Let’s cast our eye over Applicative:

class Functor t => Applicative t where
    pure  :: a -> t a
    (<*>) :: t (a -> b) -> t a -> t b

If our inspiration for reformulating Applicative is Kleisli composition, the only sensible plan is to look for a category in which the t (a -> b) functions-in-a-context from the type of (<*>) are the arrows, just like a -> t b functions are arrows in a Kleisli category. Here is one way to state that plan in Haskell terms:

> class Applicative t => Starry t where
>     idA  :: t (a -> a)
>     (.*) :: t (b -> c) -> t (a -> b) -> t (a -> c)
>     infixl 4 .*
> -- The Applicative constraint is wishful thinking:
> -- When you wish upon a star...

The laws of Starry are the category laws for the t (a -> b) arrows:

idA .* v = v                -- left identity
u .* idA = u                -- right identity
u .* v .* w = u .* (v .* w) -- associativity

The question, then, is whether it is possible to reconstruct Applicative and its laws from Starry. The answer is a resounding yes! The proof is in this manuscript, which I have not transcribed here as it is a little too long for a leisurely post like this one 2. The argument is set in motion by establishing that pure is an arrow mapping from Hask to a Starry category, and that both (<*>) and (.*) are arrow mappings in the opposite direction. That leads to several naturality properties of those functors, from which the Applicative laws can be obtained. Along the way, we also get definitions for the Starry methods in terms of the Applicative ones…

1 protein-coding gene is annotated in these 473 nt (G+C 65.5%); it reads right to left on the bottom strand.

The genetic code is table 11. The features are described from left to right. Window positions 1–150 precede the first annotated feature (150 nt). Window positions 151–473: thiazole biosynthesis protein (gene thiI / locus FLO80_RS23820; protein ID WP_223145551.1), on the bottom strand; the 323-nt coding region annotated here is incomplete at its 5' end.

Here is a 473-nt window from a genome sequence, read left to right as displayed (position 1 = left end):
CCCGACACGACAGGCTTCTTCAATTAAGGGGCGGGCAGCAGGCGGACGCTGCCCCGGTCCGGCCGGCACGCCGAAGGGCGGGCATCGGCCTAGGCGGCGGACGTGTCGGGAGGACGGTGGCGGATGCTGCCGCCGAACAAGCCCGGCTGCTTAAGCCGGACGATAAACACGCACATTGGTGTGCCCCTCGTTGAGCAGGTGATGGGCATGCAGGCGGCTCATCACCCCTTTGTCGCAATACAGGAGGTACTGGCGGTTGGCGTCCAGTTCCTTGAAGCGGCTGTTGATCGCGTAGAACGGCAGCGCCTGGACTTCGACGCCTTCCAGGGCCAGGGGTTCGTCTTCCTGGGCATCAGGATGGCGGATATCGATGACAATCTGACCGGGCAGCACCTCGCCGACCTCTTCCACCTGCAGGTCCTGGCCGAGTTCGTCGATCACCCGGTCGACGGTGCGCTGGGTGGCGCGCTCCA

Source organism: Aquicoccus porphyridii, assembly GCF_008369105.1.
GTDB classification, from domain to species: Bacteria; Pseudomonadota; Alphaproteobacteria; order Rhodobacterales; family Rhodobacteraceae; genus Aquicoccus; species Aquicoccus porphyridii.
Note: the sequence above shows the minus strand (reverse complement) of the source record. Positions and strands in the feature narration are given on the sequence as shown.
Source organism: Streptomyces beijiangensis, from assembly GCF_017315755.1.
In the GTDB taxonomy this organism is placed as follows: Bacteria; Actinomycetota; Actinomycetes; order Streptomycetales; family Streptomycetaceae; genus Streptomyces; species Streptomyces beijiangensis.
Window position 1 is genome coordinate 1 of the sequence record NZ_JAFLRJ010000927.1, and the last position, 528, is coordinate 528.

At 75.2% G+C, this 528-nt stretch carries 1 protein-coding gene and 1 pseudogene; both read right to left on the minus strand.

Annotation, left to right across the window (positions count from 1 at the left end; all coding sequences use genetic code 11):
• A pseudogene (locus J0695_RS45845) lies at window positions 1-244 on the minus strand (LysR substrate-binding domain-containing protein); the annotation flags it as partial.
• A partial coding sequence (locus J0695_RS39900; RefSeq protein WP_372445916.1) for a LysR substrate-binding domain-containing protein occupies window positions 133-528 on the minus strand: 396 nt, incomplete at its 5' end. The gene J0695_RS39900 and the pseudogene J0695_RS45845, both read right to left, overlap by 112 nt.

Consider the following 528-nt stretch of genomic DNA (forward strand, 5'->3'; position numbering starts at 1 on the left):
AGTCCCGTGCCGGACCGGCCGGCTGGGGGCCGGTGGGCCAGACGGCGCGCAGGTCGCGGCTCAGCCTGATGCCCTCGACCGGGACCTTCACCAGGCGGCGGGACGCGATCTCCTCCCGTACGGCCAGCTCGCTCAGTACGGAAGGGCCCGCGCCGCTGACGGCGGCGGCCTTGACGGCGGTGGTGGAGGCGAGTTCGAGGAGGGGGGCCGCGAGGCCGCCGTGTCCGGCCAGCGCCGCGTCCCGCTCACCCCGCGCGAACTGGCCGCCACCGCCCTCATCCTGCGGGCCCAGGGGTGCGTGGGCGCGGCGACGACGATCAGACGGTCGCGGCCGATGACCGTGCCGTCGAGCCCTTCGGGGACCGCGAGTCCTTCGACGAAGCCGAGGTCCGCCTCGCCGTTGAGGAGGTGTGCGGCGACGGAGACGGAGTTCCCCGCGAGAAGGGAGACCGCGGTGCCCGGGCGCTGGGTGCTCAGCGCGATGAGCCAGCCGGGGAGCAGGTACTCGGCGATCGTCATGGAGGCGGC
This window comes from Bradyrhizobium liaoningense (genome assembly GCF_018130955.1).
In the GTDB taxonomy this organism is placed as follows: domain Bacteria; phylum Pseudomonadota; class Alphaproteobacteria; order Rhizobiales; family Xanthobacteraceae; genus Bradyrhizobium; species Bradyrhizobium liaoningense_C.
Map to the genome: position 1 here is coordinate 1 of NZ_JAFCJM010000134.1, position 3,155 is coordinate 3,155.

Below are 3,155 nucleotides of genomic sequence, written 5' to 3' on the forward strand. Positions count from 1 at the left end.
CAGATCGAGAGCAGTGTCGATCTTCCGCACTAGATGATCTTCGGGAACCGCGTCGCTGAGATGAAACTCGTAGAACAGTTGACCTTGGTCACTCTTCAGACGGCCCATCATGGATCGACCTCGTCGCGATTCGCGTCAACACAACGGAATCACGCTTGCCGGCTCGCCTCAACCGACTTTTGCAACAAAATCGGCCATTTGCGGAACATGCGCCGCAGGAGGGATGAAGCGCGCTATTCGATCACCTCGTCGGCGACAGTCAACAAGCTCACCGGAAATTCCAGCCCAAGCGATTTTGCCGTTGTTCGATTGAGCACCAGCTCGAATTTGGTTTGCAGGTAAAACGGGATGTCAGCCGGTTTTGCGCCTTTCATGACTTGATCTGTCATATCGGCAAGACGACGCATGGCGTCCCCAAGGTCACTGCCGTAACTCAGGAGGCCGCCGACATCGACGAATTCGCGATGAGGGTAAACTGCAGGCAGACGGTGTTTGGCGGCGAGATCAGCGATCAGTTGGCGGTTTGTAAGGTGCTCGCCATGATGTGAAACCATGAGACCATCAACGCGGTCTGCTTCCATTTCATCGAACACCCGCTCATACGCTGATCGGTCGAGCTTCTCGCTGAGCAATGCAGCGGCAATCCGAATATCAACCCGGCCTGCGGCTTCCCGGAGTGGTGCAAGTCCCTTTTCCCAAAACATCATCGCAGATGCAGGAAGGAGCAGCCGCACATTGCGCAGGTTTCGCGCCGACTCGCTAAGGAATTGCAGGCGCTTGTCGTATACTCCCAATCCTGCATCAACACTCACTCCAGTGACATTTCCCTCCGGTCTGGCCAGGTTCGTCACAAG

>     idA = pure id
>     u .* v = fmap (.) u <*> v

… and vice-versa:

pure x = fmap (const x) idA
u <*> v = fmap ($ ()) (u .* fmap const v)

Also interesting is how the property relating fmap and (<*>)

fmap f u = pure f <*> u

… now tells us that a Functor is the result of composing the pure functor with the (<*>) functor. That becomes more transparent if we write it point-free:

fmap = (<*>) . pure

In order to ensure Starry is equivalent to Applicative we still need to prove the converse, that is, obtain the Starry laws from the Applicative ones and the definitions of idA and (.*) just above. That is not difficult; all it takes is substituting the definitions in the Starry laws and:

  • For left identity, noticing that (id .) = id.